Romans 3:27-4:25.
A Gospel for All People

           Copyright © 2011, John W. (Jack) Carter.  All rights reserved.

Up to this point in his letter to the Christian fellowship in Rome, Paul has indicated quite vividly the unrighteousness of man and his desperate need for forgiveness.  He reminds us that God has revealed Himself, and His attribute of holiness, to every man, both through the person and testimony of Jesus, the person and testimony of the Holy Spirit, through creation, through circumstances, and in other ways.  He has also created us with an innate understanding of our own unholiness.  When left to our own choice, we always and without exception, fall short of perfection because of our inability to live a life that is without sin.  The knowledge of good and evil, given to man and illustrated through the Genesis narrative concerning Adam and Eve, lifts us beyond the innocence of other created beings who cannot know God.  Bereft of innocence, we are responsible for our choices, and we all stand guilty when those choices do not stand up to Godís model of perfection.  Consequently, we simply do not have the capacity within ourselves to lead a sinless life, and only a sinless life will stand without condemnation under the judgment of a perfect, eternal, and holy God.  Without the intervention of God, Himself, all of mankind is without any hope of an eternity that is free from torment, forever separated from Godís love and influence.

However, the good news, the gospel, is that there is hope.  Paul introduces Godís plan, an effective and permanent remedy for the condemnation that accompanies all acts of sin.  This concept, even in itself alone, was an extremely difficult and controversial doctrine for the Jew.  When we observe the sacrificial system of the Old Testament we come away with one simple truth:  the rites of sacrifice were applied to atone only for sins of error.  This type of sin is sometimes referred to as ďmissing the mark,Ē in the Greek, hamartia, hamartia, ham-arí-tee-ah.  The idea is that the individual is sincerely and intentionally aiming for the target of righteousness, but simply misses the goal, much like one would miss the bullís eye on a dart-board.  However, Paul uses a different word to refer to a different type of sin:  sins of choice.  There was no ancient sacrificial rite of atonement for any sin of simple rebellion:  choosing to ignore Godís Word and do as one wishes.  Using the dart-board metaphor, this might be understood as failure to even aim at the target, purposefully and willfully shooting the dart in a direction of our own choosing.  To the Jew there was no effective sacrifice for hamartema, hamartema, ham-ar'-tay-mah: a sin of choice.  This is why Jesus created so much controversy by stating to the lame man, ďYour sins are forgiven,Ē[1] when He used the word for sins of choice.  The Jews believed that once a person was defiled by such sin there was no possible atoning sacrifice.  The sinner relied entirely on the forgiveness of God, alone.  The Jews understood that only God could forgive such sins.  At least in this regard, their doctrine was correct.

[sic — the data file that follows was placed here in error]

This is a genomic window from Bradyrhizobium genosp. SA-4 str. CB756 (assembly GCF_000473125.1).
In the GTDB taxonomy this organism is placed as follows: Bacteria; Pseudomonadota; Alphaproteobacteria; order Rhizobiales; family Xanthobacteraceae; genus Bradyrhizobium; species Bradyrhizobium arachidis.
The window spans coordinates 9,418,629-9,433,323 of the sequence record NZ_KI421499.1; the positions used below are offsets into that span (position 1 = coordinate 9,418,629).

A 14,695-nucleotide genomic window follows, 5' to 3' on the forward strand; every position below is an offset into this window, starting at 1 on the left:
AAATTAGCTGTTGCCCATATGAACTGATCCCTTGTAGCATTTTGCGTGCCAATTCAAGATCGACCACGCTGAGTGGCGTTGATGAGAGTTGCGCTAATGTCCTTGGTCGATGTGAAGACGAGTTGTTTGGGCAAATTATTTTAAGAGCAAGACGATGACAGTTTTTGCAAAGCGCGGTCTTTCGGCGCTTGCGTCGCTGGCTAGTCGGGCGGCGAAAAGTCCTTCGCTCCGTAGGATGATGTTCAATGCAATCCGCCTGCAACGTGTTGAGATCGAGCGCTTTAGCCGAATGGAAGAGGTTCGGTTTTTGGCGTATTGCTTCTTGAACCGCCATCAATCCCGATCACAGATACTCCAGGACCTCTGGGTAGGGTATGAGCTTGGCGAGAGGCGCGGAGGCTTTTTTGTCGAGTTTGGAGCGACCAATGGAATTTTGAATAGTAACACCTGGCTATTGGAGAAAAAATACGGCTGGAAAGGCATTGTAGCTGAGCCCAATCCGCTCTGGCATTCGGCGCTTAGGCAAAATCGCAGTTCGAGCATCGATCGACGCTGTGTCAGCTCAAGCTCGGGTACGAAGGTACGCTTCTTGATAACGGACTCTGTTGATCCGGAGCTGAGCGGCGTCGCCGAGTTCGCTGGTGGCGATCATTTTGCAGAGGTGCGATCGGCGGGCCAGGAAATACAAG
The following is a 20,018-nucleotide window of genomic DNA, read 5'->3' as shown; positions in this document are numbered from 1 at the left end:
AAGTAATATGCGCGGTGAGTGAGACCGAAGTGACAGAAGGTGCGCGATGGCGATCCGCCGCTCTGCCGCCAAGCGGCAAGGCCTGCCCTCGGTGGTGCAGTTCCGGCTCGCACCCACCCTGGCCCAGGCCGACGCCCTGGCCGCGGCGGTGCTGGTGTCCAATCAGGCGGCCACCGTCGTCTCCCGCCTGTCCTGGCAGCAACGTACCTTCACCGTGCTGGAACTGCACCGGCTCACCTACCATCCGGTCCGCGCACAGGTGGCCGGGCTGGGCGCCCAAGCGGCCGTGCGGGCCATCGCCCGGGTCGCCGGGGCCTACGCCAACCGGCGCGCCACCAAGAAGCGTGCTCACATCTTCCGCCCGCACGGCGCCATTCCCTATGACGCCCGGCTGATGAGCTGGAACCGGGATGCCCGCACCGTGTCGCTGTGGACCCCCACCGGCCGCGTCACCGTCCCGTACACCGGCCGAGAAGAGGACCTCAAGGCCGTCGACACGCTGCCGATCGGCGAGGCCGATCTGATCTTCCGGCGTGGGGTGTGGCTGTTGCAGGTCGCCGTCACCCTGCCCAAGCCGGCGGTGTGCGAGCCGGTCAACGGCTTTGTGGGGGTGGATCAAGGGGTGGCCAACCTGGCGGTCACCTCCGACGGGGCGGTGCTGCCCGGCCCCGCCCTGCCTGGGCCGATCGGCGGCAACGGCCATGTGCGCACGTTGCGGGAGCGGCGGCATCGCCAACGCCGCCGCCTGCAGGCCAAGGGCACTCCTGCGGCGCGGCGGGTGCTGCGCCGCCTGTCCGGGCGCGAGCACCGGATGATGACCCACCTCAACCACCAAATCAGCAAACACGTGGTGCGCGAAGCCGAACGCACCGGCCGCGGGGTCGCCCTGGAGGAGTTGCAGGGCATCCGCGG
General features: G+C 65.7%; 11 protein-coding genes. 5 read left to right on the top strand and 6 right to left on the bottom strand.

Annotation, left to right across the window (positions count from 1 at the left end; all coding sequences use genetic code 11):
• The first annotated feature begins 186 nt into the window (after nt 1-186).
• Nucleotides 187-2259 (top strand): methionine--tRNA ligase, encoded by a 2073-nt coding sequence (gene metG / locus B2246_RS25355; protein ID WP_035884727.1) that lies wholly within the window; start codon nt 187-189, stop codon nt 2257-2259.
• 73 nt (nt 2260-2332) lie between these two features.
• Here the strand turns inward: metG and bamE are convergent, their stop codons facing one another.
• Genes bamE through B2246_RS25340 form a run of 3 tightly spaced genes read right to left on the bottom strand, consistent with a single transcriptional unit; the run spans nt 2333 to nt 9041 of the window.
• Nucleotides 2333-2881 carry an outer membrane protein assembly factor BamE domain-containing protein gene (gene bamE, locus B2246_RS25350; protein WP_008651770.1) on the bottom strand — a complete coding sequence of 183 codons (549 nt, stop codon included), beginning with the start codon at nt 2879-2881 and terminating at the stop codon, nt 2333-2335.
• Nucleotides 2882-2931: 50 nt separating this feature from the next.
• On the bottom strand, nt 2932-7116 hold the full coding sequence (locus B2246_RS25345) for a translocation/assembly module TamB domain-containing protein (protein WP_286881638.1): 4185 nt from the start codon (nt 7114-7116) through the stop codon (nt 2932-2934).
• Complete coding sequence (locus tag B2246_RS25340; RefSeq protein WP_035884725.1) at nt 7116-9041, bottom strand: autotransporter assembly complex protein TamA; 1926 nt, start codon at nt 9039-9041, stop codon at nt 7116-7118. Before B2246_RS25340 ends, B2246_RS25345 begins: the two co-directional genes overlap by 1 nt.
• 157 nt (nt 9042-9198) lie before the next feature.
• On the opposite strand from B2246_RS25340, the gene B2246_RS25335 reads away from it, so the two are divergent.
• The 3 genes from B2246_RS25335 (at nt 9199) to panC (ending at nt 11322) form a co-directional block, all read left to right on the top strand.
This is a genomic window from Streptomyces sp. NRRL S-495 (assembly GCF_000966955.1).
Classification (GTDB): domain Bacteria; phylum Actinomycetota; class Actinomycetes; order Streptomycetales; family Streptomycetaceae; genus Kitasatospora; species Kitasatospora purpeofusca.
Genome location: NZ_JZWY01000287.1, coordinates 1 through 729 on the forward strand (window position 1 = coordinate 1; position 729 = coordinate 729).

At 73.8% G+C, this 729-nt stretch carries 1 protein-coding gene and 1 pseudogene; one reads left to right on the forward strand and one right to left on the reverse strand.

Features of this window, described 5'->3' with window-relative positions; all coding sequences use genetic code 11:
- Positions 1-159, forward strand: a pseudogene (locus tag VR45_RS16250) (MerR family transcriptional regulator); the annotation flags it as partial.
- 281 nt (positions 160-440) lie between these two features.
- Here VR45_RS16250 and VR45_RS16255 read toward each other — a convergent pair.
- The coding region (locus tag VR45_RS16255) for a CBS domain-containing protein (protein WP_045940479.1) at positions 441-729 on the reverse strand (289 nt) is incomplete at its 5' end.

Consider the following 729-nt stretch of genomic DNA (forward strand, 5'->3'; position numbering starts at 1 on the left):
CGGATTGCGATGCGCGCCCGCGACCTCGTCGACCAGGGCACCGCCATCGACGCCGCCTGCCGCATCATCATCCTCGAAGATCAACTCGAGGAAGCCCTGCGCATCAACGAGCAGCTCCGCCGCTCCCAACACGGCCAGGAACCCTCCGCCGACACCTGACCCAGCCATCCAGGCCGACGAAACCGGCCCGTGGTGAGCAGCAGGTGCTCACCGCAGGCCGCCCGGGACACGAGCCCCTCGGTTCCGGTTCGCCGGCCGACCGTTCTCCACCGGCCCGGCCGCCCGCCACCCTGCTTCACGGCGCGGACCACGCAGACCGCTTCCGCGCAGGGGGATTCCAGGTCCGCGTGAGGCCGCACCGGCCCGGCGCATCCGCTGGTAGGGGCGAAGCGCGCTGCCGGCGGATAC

The message of the gospel is that God has provided a means for forgiveness that cannot be attained through any sacrifice that man can offer.  God has promised to simply forgive those who place their faith and trust fully in Him.  When this form of faith is exercised by an individual, God becomes their Savior and LORD.  He is their Savior because He has saved them from eternal condemnation, and His is their LORD because faith and trust takes place only when one fully submits to Him as LORD.  Though satan and his minions believe the truth about the nature and character of Jesus,[2] they do not hold Jesus as either Savior or LORD.  The sacrifice that would atone for all sins, both missing the mark and sins of choice, was paid by God, Himself, when Jesus bore those sins on the Cross of Calvary.


Romans 3:27-38.  Where is boasting then? It is excluded. By what law? of works? Nay: but by the law of faith. 28Therefore we conclude that a man is justified by faith without the deeds of the law.

Without a concept of grace, the Jew could not understand the concept of righteousness outside of the Law of Moses.  The only hope for a Jew was to be found righteous through the keeping of the Law, and many Jews fully believed that by keeping some of the primary or selected tenets of the Law they stood proudly, fully righteous before God and man.  However there was a frustrating hypocrisy that accompanied this belief:  the Jews, including those who strutted with self-righteous pride, knew that any infraction of any small part of the law was considered breaking the whole law, and would deem them as unrighteous and unacceptable to God.  Consequently, all Jews, claiming righteousness under the Mosaic Law, truly knew in their heart that could never keep all of the Law.  Even people today who honestly consider their own attitudes and actions, considering themselves better than others, will confess that they are imperfect and are stained by sin.

The Jew knew, just like us, that he/she did not live up to the purity and righteousness that God demands.  Consequently, those of Jewish heritage probably felt very frustrated.  The Law condemned him and he had no recourse.  Consequently, Paul's message in these verses is quite important to the Jew:  God had set forth a plan for righteousness apart from the Law:  faith.

If salvation is found through faith and not through works of the flesh, there is no mechanism for boasting.  If one were saved by works, one could attain great pride in their accomplishment.  However, God did the work of salvation on the Cross of Calvary.  All man has to do to be found righteous before God is turn to Him in sincere faith.  A powerless child can turn to God in faith.  A man/woman of great wealth and power can turn to God in faith.  Faith nullifies the opportunity to boast.